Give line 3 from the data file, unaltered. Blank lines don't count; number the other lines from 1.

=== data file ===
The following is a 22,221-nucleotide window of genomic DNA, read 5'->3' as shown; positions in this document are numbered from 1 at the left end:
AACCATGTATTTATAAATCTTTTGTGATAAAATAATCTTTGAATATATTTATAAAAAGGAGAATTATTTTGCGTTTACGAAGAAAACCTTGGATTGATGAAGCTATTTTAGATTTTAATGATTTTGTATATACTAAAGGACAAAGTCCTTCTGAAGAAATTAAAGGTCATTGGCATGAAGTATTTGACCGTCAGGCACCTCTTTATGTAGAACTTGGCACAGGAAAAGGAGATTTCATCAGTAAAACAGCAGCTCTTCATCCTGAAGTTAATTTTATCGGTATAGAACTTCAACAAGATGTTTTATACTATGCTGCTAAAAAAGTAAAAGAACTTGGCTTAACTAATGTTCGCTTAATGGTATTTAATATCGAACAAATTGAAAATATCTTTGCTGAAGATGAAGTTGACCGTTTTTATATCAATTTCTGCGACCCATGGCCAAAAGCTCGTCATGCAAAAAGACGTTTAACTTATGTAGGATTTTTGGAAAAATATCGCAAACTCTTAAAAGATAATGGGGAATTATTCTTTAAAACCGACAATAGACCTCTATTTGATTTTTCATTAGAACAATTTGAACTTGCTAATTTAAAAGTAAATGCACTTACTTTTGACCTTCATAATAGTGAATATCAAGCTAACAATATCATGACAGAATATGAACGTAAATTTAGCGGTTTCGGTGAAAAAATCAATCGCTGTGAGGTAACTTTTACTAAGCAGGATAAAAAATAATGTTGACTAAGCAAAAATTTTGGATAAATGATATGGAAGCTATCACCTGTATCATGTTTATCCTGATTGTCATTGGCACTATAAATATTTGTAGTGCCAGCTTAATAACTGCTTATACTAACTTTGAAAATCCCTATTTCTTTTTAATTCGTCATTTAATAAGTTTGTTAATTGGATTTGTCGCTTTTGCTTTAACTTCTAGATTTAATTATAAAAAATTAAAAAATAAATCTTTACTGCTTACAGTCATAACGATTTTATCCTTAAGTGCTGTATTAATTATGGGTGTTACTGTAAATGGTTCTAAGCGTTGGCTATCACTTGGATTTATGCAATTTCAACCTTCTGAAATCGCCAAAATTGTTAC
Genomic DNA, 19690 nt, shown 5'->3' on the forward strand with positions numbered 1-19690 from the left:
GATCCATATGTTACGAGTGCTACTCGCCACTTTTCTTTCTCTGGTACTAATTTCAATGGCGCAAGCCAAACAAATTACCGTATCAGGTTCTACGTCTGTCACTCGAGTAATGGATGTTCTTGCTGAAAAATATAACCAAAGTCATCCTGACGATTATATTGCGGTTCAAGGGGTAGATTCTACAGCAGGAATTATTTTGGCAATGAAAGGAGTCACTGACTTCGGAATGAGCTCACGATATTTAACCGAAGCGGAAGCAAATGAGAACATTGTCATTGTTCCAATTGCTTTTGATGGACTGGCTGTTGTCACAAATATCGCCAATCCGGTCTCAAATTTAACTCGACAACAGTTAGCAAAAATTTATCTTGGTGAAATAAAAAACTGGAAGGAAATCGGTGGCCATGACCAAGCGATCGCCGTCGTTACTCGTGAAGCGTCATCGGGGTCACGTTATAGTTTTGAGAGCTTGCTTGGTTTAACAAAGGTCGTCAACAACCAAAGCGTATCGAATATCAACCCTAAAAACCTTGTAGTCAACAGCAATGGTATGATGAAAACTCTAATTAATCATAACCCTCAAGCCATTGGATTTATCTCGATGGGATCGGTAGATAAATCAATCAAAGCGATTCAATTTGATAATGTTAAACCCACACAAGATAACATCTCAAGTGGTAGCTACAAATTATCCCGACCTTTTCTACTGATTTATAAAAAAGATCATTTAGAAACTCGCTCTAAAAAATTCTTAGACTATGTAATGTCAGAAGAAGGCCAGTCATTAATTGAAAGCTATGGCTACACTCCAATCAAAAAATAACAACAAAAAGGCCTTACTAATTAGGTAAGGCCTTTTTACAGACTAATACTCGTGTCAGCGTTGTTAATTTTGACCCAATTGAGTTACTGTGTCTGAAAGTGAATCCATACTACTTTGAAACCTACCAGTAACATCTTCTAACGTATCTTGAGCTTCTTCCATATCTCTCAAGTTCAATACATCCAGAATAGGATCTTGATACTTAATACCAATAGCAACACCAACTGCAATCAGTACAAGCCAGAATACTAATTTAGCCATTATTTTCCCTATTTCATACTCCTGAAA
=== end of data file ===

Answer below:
Genomic DNA, 19690 nt, shown 5'->3' on the forward strand with positions numbered 1-19690 from the left: